The year was 1996. Two years earlier, Mayhem had released De Mysteriis Dom Sathanas, Emperor had released In the Nightside Eclipse, and Darkthrone had discharged Transilvanian Hunger (following it in ’95 with Panzerfaust, which was the year when Dimmu Borgir released their debut album For all tid). In the wake of all those landmark releases in black metal’s surging second wave, another Norwegian band named Kvist (“twig”) put out their own debut full-length — For kunsten maa vi evig vike.
Unlike the previously mentioned bands, whose fame has persisted to this day, Kvist never put out another release, and at least so far as Metal-Archives discloses, none of its three members (vocalist/bassist Tom Hagen, guitarist/keyboardist Hallvard Wennersberg Hagen, and drummer Endre Bjotveit) went on to release music in any other metal band.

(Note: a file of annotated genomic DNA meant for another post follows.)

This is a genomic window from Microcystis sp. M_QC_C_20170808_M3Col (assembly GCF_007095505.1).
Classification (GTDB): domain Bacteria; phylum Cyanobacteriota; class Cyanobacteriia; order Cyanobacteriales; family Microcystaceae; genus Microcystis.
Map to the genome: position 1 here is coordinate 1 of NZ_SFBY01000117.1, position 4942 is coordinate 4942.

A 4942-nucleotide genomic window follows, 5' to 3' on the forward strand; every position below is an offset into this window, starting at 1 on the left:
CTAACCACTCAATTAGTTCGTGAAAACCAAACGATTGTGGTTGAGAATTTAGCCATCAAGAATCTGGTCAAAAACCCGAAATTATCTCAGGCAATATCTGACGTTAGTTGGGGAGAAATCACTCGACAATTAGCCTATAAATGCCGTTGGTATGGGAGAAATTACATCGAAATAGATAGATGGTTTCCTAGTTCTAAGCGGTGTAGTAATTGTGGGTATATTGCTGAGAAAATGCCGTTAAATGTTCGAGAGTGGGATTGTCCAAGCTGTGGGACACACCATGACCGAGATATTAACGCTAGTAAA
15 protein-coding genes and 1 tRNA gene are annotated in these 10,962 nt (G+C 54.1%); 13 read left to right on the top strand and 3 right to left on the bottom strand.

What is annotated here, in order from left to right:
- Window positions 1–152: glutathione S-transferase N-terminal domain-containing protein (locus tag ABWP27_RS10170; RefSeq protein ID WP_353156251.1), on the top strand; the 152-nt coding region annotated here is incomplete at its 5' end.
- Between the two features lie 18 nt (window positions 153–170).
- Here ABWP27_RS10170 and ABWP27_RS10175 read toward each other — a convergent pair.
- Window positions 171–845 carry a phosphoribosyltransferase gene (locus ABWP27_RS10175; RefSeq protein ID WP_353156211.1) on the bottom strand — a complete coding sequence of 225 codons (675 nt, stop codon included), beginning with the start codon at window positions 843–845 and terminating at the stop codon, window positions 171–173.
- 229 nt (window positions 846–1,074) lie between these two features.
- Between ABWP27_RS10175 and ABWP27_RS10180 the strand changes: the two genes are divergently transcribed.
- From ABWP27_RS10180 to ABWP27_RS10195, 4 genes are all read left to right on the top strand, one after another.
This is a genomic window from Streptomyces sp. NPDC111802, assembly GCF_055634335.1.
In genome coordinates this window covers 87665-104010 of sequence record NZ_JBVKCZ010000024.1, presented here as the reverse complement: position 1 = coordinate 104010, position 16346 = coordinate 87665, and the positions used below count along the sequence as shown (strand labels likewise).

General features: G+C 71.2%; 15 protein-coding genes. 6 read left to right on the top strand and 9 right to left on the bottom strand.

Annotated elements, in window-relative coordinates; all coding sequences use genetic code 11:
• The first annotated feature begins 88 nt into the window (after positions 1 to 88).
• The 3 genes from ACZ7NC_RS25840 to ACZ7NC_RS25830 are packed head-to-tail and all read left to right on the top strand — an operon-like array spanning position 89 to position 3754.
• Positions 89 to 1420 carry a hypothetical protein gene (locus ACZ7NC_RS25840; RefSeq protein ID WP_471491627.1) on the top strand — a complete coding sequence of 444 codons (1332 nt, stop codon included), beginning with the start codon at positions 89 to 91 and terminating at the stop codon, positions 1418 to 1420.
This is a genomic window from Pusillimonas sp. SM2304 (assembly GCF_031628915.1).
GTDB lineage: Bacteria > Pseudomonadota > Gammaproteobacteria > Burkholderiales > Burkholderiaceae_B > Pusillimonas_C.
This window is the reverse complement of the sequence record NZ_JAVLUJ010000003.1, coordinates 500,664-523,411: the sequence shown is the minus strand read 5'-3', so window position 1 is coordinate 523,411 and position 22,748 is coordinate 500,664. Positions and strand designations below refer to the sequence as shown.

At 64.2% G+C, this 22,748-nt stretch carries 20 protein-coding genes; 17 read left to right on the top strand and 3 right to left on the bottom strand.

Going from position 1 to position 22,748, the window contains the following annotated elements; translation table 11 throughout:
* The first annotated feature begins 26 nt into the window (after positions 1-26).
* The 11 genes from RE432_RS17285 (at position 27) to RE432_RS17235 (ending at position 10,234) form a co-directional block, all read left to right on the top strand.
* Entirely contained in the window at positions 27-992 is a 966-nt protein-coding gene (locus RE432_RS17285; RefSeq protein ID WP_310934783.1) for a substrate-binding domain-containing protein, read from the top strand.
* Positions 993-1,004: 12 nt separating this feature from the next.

I discovered For kunsten maa vi evig vike only recently. Although I’m not going to make the argument (though I could, without embarrassment) that it should be accorded equal status with the albums named above, it’s very, very good — and it’s the subject of this Sunday’s backward look at metal from the past.